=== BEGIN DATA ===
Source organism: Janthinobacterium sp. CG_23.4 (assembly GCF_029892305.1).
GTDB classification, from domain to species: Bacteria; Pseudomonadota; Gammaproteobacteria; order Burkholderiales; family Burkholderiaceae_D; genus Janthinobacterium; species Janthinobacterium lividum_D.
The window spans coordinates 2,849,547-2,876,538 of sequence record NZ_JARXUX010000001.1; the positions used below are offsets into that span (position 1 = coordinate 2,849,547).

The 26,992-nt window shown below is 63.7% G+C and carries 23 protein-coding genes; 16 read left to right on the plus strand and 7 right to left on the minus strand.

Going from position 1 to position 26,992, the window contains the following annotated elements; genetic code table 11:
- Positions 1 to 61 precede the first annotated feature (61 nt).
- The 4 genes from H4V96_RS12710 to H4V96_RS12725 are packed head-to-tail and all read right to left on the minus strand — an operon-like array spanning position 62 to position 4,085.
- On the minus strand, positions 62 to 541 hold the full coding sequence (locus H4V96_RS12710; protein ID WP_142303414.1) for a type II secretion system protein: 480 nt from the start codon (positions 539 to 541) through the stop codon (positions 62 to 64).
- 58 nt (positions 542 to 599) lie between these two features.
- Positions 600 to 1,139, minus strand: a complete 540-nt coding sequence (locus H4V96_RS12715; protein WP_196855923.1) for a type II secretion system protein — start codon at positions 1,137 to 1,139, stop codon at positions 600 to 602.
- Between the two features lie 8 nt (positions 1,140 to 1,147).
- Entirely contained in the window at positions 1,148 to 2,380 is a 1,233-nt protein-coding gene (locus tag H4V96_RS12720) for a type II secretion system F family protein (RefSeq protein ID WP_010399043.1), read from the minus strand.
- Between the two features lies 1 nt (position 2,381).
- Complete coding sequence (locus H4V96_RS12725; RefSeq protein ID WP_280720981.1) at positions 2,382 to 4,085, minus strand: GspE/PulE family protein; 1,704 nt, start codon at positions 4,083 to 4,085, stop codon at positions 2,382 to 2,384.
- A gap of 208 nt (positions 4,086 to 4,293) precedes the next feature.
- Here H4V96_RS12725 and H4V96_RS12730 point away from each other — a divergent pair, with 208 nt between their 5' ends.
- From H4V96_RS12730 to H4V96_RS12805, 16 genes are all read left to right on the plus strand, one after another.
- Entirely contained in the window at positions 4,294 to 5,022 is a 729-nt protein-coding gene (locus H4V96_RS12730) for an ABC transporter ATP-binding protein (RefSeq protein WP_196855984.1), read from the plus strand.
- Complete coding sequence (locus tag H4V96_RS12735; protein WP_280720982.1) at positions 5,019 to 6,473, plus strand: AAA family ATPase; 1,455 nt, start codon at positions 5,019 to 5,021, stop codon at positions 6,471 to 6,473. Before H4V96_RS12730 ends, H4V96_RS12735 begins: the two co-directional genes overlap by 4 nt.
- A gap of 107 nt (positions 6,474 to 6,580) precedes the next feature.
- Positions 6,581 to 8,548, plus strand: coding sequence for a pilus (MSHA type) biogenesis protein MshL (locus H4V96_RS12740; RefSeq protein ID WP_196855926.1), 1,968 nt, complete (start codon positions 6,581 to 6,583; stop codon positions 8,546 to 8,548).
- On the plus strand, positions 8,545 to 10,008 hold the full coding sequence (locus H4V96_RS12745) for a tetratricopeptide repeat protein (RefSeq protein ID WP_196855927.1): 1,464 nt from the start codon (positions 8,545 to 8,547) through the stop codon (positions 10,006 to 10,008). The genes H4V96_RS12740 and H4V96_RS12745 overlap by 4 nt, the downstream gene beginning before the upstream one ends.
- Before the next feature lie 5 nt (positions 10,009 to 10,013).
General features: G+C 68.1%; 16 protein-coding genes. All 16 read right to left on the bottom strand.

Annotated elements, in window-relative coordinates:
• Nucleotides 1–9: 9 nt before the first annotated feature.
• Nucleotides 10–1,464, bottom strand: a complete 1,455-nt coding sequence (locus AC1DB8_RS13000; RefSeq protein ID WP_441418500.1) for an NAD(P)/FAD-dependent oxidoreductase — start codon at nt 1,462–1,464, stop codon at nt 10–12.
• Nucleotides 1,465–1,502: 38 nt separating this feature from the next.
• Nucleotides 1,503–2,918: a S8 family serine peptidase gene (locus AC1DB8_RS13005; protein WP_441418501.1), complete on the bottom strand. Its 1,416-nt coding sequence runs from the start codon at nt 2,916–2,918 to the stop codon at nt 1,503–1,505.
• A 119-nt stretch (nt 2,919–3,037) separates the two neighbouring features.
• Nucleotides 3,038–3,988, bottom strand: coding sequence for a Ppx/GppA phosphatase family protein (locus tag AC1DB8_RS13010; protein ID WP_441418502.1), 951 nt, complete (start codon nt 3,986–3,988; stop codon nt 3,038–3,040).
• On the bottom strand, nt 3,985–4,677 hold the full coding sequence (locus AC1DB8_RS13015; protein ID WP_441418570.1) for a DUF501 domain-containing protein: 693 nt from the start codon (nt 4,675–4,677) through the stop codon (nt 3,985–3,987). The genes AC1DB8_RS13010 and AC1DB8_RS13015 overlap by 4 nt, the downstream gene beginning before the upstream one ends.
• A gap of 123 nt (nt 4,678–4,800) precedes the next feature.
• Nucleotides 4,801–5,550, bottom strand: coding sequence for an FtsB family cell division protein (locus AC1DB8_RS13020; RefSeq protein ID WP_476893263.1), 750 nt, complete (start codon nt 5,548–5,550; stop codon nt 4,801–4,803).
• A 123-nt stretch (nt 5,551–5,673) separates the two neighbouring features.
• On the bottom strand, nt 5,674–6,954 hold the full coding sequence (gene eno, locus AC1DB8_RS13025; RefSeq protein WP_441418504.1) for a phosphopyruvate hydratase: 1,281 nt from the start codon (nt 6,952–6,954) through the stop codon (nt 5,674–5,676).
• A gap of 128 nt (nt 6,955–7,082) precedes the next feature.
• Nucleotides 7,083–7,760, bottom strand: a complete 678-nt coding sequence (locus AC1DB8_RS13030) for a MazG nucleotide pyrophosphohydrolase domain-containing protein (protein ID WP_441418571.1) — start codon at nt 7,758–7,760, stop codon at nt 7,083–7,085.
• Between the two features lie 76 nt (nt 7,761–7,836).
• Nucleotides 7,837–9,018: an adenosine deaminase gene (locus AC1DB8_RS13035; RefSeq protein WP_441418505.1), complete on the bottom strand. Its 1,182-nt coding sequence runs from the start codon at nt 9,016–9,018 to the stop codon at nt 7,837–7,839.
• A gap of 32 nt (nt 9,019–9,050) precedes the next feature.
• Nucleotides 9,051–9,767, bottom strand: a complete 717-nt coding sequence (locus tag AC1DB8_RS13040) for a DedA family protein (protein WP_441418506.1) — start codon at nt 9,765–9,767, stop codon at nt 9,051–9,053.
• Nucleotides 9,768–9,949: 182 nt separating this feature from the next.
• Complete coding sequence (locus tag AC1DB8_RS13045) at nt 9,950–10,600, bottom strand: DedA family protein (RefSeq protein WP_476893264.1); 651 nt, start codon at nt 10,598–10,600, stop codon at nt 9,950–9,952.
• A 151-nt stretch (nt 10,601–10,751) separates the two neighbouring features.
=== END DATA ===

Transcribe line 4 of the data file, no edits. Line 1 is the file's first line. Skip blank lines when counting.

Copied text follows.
The 26,992-nt window shown below is 63.7% G+C and carries 23 protein-coding genes; 16 read left to right on the plus strand and 7 right to left on the minus strand.